Ron Wakkary believes in making everyday count. For over a decade, the design researcher has been exploring the changing nature of interaction design in response to everyday design practices. As a Professor at the Simon Fraser University School of Interactive Arts and Technology and founder of the Everyday Design Studio, Wakkary considers people as creators and makers rather than passive users or consumers of digital artifacts. This perception continuously challenges the current practices in the field of interaction design.
“I came to realize that, in some sense, everyone is a designer of his or her everyday living”, Wakkary says. “As a researcher, I am exploring what this means for the design of computational artifacts. I want to know how to design computational things that are radically simple enough to become part of everyday life. In this way, ‘everyday designers’ can determine how the things we design fit in their lives and improve them.”
With a keen interest in interaction design, Wakkary obtained his Doctorate Degree at Plymouth University while working as a faculty member at Simon Fraser University and briefly at the Parsons School of Design. Currently, he serves as the co-Editor-in-Chief of ACM Interactions magazine and both as a Design United Visiting Professor and Chair of the Impact of Interaction Design on Everyday Life at Eindhoven University of Technology. There, Wakkary and his team are breaking new ground in the areas of wearable technology, the integration of new materials and digital fabrication, and the crossover of interaction design practices with fashion and architecture.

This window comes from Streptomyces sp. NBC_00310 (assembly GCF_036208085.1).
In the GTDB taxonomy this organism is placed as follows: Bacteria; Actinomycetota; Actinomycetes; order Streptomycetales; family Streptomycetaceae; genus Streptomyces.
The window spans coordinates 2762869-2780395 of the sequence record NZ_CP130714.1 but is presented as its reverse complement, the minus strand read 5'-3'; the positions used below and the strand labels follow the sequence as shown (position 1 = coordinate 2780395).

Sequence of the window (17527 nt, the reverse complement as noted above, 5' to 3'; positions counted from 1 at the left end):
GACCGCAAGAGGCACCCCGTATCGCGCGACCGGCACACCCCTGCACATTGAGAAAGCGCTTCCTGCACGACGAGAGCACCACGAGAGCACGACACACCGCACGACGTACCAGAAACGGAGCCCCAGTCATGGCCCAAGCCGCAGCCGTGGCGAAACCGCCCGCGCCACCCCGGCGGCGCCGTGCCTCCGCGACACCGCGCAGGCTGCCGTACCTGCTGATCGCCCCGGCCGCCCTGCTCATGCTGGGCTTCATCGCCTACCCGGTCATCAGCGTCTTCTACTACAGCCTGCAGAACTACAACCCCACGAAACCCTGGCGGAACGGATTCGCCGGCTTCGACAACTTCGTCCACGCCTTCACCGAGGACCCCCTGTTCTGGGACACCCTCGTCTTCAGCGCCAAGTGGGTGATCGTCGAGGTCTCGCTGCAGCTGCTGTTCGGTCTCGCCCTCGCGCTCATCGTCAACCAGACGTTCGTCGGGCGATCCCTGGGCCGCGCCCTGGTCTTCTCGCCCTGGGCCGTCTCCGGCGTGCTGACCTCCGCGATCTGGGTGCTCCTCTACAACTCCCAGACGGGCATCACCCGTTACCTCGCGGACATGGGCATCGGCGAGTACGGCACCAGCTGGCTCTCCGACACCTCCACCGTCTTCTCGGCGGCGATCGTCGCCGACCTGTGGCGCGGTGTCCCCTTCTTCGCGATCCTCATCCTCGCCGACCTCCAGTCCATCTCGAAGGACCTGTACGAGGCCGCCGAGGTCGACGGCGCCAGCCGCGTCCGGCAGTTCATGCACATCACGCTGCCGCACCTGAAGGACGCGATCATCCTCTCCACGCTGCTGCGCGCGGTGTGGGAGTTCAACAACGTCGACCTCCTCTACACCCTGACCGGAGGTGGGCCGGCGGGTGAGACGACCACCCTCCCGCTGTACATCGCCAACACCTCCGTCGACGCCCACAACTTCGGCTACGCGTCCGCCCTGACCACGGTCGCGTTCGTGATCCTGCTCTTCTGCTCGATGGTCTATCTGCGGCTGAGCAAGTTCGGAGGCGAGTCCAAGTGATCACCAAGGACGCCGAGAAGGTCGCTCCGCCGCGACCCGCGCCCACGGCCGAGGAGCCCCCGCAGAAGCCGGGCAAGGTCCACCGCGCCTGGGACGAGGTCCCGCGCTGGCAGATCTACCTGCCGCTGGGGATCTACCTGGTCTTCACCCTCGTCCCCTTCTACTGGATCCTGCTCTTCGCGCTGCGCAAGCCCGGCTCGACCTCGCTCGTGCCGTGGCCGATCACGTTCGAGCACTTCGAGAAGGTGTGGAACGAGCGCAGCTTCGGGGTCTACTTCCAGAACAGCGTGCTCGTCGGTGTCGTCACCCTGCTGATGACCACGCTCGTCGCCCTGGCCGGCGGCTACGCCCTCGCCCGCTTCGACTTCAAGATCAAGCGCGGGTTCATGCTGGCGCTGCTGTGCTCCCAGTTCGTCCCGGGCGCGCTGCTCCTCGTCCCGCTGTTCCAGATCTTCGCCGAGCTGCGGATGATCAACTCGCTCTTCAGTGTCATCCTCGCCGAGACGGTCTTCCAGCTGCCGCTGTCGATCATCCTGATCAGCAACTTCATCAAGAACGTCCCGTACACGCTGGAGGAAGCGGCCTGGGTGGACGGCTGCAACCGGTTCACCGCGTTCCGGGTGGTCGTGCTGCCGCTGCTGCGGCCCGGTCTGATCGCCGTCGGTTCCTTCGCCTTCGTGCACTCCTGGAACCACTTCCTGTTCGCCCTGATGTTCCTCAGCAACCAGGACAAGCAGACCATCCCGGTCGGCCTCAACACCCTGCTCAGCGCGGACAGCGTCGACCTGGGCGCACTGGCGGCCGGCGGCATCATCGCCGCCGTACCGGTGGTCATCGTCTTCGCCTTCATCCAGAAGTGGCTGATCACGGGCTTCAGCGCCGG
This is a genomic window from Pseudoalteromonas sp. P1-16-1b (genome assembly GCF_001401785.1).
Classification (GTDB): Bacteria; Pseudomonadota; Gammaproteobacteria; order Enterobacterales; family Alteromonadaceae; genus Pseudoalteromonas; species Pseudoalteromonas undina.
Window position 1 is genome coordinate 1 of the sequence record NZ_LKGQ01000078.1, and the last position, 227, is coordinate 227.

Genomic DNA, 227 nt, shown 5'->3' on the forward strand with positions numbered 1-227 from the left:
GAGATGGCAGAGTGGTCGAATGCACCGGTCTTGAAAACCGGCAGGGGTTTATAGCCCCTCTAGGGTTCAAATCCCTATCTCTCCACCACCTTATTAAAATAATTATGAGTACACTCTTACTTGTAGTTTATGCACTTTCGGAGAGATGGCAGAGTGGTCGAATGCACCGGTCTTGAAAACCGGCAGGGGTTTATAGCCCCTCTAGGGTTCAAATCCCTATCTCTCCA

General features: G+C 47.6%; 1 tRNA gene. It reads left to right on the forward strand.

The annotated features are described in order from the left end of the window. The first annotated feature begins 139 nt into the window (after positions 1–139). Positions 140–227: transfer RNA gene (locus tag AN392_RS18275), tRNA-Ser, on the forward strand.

“The big idea behind my work is that the artifacts and systems we design are resources rather than finished products,” Wakkary explains. “The implications of this idea is that interaction designers and researchers need to learn to design or co-design with other practitioners – that is, everyday designers rather than users.” This approach is relevant to a number of emerging concepts such as the Internet of Things, Ultra Personalized Products and Services and the circular economy.
Our window to the world
That being said, Wakkary is convinced that design is fundamental to who and what we are as human beings. “In my view, there is a multiplicity of practices of creating and shaping the world that we can broadly refer to as design,” he claims. “Design is an essential and unique way of not only constructing the world but understanding it as well. In relation to other disciplines, design asks different questions and offers different propositions and ways of knowing and relating to our world. In that sense, design research is pretty simple in that it is to inquire about the world through design.”
Driven by change and the knowledge that complacency can hide many critical concerns and possibilities, Wakkary is convinced that designers should rethink how they practice design, for whom they design, and the innovations they create through design. “Design has made incredible progress,” the researcher says, “and so this is not a disavowal of what’s already happened but rather a reflective leveraging of the advances of our field.”